Clinton: I Am Not a Crook, Part 2

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WASHINGTON: In a rare confluence of the White House's legal and political agendas, Mike McCurry sounded the retreat Monday on one of its most controversial stall tactics and announced that "the President will not appeal the district court's ruling on executive privilege."

"Clinton was tired of the comparisons to Nixon," says TIME White House correspondent Karen Tumulty. "It was a loser all along, just a delaying tactic, and it was beginning to take its toll on his image."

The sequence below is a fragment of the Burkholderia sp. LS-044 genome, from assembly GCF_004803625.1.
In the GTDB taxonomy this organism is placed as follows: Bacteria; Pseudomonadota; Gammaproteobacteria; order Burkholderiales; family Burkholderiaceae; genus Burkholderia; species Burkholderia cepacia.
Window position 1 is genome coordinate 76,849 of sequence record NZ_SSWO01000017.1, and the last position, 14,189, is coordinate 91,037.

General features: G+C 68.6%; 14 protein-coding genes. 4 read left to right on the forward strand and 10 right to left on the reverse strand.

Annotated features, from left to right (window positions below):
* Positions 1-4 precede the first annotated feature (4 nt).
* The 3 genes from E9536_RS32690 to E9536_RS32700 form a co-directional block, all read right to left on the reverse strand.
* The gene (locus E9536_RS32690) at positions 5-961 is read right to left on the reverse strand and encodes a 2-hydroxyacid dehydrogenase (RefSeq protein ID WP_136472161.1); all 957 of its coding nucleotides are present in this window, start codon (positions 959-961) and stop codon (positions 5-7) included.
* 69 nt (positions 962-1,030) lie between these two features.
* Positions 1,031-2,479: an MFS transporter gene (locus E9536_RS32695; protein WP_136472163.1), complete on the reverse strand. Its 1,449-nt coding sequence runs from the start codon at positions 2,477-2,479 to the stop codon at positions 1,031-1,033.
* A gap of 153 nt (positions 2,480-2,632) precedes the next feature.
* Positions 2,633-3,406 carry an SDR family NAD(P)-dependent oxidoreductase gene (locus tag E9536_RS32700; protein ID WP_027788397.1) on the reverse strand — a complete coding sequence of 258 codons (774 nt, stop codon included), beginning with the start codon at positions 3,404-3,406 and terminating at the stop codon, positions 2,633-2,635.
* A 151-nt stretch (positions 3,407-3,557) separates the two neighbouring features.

Special Report Instead, the White House legal team is letting it all ride on what they think is a better horse: attorney-client privilege. "The lawyers think they found something in Judge Johnson's decision last week that overrules the 8th Circuit decision which ruled that the privilege doesn't apply to government lawyers working on criminal cases involving public officials," says Tumulty. The upshot: The White House will let Sidney Blumenthal testify and is circling the legal wagons around the man who almost certainly knows all there is to know -- Bruce Lindsey. The White House says Lindsey is Clinton's lawyer first and a government employee second; Starr would have it the other way around. The Supreme Court will make the call.